Warning: This contains spoilers. Not watched up to the finale of The Expanse Season 2? Read our spoiler-free review of the opening episodes here.
Welcome back to our reviews of The Expanse Season 2, as we work our way through its final episodes, binge-reviewing as we go.
Still no Miller.
Ok, so there are a hell of lot of other characters to root for – most notably, Martian marine Sgt. Draper and the conscience of the Rosinante crew, Naomi – but there’s very much a Miller-shaped hole in The Expanse. His absence might not be so noticeable were it not for the fact that the lazy plotting that crept into the show in earlier episodes continues here. In fact, in places it’s even worse.
Episode 8, coming off the back of an exciting cliffhanger with Sgt. Draper’s encounter with a mysterious super-soldier able to survive unaided in a vacuum, is especially disappointing. We’re introduced to a new character, botanist Dr. Praxidike ‘Prax’ Meng, sweating with other refugees from the destroyed Ganymede domes. Played by Terry Chen, stalwart of many sci-fi and fantasy TV shows (The 100, Van Helsing, The Returned), he’s an intriguing enough character – all quiet, science-y logic in a world where everyone else’s first option is to reach for their gun – but his introduction is the weakest episode of The Expanse so far. We have a taste of ethnic cleansing 23rd century-style as, for some reason, “inners” (those humans from the inner worlds) are flushed out the airlock to die. This shocking development, though, is revealed as naught but padding – nothing comes of it, bar Prax’s 30-second attempt to alert the authorities when he arrives on Tycho Station.
By then, though, he’s come to the attention of the Rocinante crew, who have linked him to a nefarious scientist working for the Protogen company on research involving the protomolecule. With the abduction of Prax’s daughter key to events, it’s hardly a staggering surprise when it’s revealed that the monster/soldier on Ganymede was once a young child.
Also predictable is Sgt. Draper’s story, with the Martian administration implausibly taking her with them to Earth; maybe, unlike everyone watching the show, the Martians didn’t know that rigidly loyal soldiers in drama always end up whistle-blowing. Draper’s dash across the quad – which she somehow managed, without anyone even so much as tackling her – to defect to Earth was a beat we could see coming a lightyear off (unlike, say, in The Man in The High Castle, when a similar twist really floored the viewer).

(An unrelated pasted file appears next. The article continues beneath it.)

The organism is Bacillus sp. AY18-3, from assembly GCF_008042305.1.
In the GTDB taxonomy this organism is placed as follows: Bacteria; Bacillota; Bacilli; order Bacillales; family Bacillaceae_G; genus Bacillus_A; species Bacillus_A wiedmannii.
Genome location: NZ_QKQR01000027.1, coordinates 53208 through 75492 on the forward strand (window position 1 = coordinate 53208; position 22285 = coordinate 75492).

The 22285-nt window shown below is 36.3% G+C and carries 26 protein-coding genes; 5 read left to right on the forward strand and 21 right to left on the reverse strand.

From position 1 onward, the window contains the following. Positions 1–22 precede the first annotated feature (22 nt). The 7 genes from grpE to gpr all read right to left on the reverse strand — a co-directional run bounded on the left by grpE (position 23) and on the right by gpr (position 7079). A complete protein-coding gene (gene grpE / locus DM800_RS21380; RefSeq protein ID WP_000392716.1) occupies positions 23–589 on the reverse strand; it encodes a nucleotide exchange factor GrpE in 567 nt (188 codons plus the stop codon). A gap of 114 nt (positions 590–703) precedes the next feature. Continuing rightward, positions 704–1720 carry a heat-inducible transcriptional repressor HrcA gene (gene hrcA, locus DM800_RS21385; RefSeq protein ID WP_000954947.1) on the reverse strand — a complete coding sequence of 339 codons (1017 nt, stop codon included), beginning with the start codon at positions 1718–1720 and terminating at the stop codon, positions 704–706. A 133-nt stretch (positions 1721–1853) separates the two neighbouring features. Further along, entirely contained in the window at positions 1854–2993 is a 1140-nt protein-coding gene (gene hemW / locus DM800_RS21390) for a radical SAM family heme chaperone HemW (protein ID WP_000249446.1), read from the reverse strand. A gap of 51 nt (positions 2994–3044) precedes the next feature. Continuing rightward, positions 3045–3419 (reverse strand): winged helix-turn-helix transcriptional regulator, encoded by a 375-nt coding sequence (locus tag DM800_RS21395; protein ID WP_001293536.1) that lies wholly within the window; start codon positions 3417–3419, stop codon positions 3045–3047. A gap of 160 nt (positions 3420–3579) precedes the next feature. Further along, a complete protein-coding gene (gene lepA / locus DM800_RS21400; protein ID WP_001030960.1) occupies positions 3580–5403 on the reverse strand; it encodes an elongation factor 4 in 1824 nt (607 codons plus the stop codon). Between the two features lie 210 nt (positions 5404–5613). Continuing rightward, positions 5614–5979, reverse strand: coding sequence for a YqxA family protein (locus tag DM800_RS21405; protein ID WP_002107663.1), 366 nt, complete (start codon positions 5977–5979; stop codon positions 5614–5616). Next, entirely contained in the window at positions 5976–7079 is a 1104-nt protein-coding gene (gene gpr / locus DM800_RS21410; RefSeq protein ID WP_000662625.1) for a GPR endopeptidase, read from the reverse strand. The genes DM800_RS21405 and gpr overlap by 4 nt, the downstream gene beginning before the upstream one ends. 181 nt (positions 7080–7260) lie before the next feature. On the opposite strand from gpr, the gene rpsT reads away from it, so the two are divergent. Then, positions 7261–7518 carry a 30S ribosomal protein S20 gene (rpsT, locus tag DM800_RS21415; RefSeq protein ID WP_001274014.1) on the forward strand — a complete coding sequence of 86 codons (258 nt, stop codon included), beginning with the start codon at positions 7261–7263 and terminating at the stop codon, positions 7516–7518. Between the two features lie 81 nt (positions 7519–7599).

Sloppier yet is the show’s handling of Naomi and Holden’s relationship. He’s full of darkness and seemingly willing to do anything to bring the bad guys to book, and Naomi (mostly) doesn’t approve – which is fine as far as it goes. But when she suddenly ups and leaves the group to go and help some refugees, it feels less like convincing characterisation and more like expediency on the part of the writers – they needed a quick fix to get a POV character into the refugee storyline. Not that, really, it comes to all that much. Before we know it, Naomi is back with the Rocinante like nothing had ever happened.
Over-convenient events occur too, over in Chrisjen’s narrative. For all the supposed political intrigue, it’s rather disappointing that Chrisjen eventually learns a huge chunk of the truth, simply because Errinwright suddenly decides to unburden himself. His switching of sides does lead to a few surprises, though – not least his assassination of Martian diplomat Korshunov.
There is a lot of good stuff, of course. Production values remain first-rate and, while the storytelling standards might be slipping, individual scenes remain strong. Each character gets their share of nice moments; Draper’s walk through NYC to see the ocean for the first time is particularly well handled. The occasional scenes on board the probe sent to Venus, with a fun dynamic developing between Dr. Iturbi (Ted Whittall) and Colonel Janus (Conrad Pla), are among the best moments in the latter episodes – we can look forward, hopefully, to more of that strand developing in the now confirmed Season 3.
But, after the high drama of Eros almost hitting Earth, and the death of Miller, the remainder of Season 2 has felt somewhat lacklustre. The Alien-esque incursion of the proto-soldier onto the Rocinante felt tired and, thrilling as it was to see Sgt. Draper in her battle suit on the duplicitous Jules-Pierre Mao’s luxury space station, the final episode felt more like a mid-season break – and not a pretty unremarkable one at that – rather than the climatic finale.
That Season 3 has been commissioned is a good thing – there’s still a lot of intrigue to look forward to: Dawes with his stolen nukes and his abducted scientist, and Johnson, a pariah to both Earth and the O.P.A with a cache of protomolecule. But the The Expanse has definitely lost some of the magic that made it a hit. With so much potential in the show’s world, surely the creative team can get it back on track. There remains one major problem: Miller. All right, so if he turns out to be alive within the crater on Venus that might be corny, but if he is dead dead, then there needs to be something – both in terms of emotion and narrative – to fill the void.
Over all, this second season of The Expanse has been a patchy affair – mostly solid, occasionally brilliant, but marred by missteps. Many other shows would still kill to be this good, but The Expanse had – and hopefully still has – the promise to be as great a sci-fi drama as Battlestar Galactica. Let’s hope Season 3 sees it start living up to it.
The Expanse is available on Netflix UK, as part of a £7.99 monthly subscription.
Photo: Shane Mahood/Syfy